Film is just as essential as STEM subjects

07 Mar 2016 BY Grace Eardley

6 mins
5 people in film club watching screen
5 people in film club watching screen

With recent governmental requirements for young people to undertake STEM subjects, it seems the preconception that film and media studies are less ‘academically rigorous' subjects is set to continue. However, I feel that we need to readdress the situation, and embrace film's engaging potential, as well as its role as a valid partner for STEM subjects.

What I love about using film in the classroom is its breadth of use and its ability to motivate and engage those who otherwise may not be intrinsically motivated. Numeracy is something that has always hung over me personally both as a student and as a teacher I have dyscalculia and therefore do not feel this is my most confident area and like many young people in the classroom I find that my lack of confidence in a subject makes me disengage.

Thinking of ways to link numeracy and film and make numeracy fun initially seemed tricky, until I discovered the weekly Box Office Statistics via the BFI website. Using these, my students and I can analyse existing numerical data in a non-threatening and fun way, and thus build a sense of confidence around the use of data. A great activity is to get them to take up the role as a film programmer at a multiplex for the next week and devise a schedule for the coming week based on the successes of the last. This allows them to further numeracy skills and also see film as a business and a viable career path.

Filmmaking must not be overlooked. What is so exciting about constructing a short film from scratch with young people is the learning process that goes with it. Young people learn from ‘getting it wrong' and this develops confidence and a sense of resilience.

One of the first activities I do when starting a course of filmmaking is set the learners a task of making ‘a swede', essentially, a no budget parody of an existing film, inspired by the film Be Kind Rewind. Each member of the group will have a real film industry job, and the learners have to make absolutely everything from scratch including: the titles, costumes and music. I have seen some hilarious versions of: The Hunger Games, The Breakfast Club and even Jaws (with beach scenes shot in a golf bunker!). The whole process gets the group to see that working as part of a team can be problematic, and that research and planning is just essential as having creative ideas.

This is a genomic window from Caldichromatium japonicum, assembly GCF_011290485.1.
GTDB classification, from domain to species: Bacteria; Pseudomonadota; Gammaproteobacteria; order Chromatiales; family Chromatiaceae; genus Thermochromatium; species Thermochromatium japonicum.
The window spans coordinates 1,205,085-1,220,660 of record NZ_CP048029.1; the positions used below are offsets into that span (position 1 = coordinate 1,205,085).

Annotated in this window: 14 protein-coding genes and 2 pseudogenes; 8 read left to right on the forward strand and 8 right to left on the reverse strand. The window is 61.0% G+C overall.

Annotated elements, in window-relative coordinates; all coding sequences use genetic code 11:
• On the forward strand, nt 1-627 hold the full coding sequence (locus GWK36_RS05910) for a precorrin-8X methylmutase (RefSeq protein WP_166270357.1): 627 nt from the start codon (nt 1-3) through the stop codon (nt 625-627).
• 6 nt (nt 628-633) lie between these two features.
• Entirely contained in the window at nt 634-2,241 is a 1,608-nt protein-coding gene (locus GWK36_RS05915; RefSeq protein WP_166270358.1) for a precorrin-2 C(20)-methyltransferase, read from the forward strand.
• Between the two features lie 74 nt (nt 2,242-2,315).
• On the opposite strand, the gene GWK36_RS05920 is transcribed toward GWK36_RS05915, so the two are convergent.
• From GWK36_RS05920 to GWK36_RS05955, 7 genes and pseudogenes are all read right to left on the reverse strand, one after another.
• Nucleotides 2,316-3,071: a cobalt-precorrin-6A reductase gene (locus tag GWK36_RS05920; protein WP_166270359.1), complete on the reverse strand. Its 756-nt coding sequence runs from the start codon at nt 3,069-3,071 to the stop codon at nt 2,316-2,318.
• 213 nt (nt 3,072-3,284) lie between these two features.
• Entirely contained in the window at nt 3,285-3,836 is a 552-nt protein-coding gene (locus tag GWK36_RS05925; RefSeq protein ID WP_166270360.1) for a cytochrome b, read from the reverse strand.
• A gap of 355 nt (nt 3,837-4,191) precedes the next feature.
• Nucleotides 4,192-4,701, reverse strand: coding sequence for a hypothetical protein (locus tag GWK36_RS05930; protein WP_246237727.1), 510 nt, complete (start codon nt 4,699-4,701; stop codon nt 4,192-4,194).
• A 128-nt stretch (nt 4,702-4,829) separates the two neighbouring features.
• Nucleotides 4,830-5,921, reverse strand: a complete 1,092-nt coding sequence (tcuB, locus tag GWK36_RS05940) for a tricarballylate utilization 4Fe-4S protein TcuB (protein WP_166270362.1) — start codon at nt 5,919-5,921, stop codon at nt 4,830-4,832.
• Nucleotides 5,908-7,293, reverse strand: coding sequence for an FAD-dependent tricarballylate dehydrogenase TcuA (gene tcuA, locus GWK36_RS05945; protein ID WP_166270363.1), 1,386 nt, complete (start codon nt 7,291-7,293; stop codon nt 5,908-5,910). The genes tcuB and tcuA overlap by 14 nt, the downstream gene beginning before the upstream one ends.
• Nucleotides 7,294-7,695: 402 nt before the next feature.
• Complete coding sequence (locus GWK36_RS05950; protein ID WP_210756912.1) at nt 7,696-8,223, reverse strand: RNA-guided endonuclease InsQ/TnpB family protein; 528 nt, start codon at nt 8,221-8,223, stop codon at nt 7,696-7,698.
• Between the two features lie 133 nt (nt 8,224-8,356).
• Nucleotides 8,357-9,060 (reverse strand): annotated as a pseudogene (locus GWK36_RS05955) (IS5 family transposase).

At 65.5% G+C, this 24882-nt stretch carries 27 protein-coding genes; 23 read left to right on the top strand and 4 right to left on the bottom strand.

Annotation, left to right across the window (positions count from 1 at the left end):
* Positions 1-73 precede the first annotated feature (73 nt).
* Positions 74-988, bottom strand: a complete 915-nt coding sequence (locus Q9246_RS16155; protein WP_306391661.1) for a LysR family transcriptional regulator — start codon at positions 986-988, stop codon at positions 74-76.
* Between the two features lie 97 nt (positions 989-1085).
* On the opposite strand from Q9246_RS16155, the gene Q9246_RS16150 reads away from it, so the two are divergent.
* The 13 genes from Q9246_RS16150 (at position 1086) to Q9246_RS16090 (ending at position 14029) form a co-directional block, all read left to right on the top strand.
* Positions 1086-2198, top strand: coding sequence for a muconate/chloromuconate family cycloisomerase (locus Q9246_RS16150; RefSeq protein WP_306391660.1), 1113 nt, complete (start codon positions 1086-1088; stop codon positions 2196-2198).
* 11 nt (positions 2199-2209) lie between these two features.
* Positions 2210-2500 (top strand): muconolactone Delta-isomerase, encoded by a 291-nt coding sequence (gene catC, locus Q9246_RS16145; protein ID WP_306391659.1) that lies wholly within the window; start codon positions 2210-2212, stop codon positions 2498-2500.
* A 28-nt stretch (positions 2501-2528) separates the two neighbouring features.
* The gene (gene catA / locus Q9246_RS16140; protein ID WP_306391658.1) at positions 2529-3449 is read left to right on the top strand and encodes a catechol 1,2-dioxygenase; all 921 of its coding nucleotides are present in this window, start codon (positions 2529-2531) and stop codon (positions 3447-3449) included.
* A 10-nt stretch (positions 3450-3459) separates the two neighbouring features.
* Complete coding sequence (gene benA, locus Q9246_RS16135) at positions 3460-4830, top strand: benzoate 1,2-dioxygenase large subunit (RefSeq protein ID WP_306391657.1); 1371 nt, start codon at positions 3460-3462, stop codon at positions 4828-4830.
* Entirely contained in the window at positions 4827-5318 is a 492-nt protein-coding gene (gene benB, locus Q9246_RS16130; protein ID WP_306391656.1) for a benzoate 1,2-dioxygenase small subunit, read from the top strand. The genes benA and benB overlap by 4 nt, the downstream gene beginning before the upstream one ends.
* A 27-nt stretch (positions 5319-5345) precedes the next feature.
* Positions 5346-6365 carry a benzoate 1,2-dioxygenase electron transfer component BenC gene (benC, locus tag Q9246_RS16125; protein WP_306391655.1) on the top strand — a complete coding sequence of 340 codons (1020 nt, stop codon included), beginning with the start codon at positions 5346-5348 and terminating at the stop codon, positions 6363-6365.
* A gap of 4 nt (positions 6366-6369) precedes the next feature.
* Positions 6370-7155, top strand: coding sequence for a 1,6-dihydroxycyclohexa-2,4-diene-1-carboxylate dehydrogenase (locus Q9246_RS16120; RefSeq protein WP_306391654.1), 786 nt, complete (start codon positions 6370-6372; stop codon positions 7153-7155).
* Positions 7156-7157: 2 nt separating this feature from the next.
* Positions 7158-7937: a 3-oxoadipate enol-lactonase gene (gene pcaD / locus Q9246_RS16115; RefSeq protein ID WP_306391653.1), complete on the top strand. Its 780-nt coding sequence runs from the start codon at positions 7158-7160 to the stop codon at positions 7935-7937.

By taking on each of the roles in the production of the film, the learners are given an insight into how the the film industry jobs that are available, and the tools required to be successful at them. Further to developing creativity, resilience and teamwork this can also link to engineering, with learners having to plan and physically construct everything from the set to the soundscape. You could even start to develop personal finance skills through this activity give a group a budget and a price list of actors and directors and special effects and see what they can make of it.

As well as the technological side of STEM subjects, the scientific side can be explored in filmmaking too. Getting learners to experiment with Foley sound - the art of using everyday items to match the sounds you see on screen - is a fantastic way to to explore scientific concepts. Give learners a choice of items and they can make suitable sounds. My sixth formers loved this activity and, after playing some slightly younger students a clip of a foley artist at work, four of them proclaimed that they wanted to go and have a career in this field! We tried it out ourselves, looking at the egg-hatching scene from Jurassic Park, and found that the best sound was taking apart fruit flesh with rubber gloves and biting into celery to make an egg crack (you'd be amazed how much of a film's sound design is made up with fruits and vegetables!)

No subject exists in isolation. A broad education is vital to a young person's development because they see how different subjects work in collaboration. Film is the most collaborative artform there is, with writers and performers working alongside people with incredible technical expertise, to create something wholly unique. Film's educational capacity is broad and far reaching and rather than seeing it as a completely separate entity to STEM subjects we need to start viewing it as a valid and worthy partner and embrace its potential. 

Grace Eardly - Congleton High School

Grace Eardley

Grace Eardley was previously a subject leader for Film and Media and an English teacher at a secondary school where she ran 2 successful Into Film Clubs. Her commitments to film, innovative teaching and extra curricula activities were recognised in a nomination at the 2014 Tes Awards. She is one of Into Film’s longest running Educational Ambassadors and is currently undertaking a PhD at Manchester Metropolitan University. Her research is funded by ESRC and explores using film to develop inclusive pedagogies for Neurodiverse learners specifically those with ADHD. As well her Doctoral studies, she continues to work as a specialist tutor working alongside young people with additional needs.

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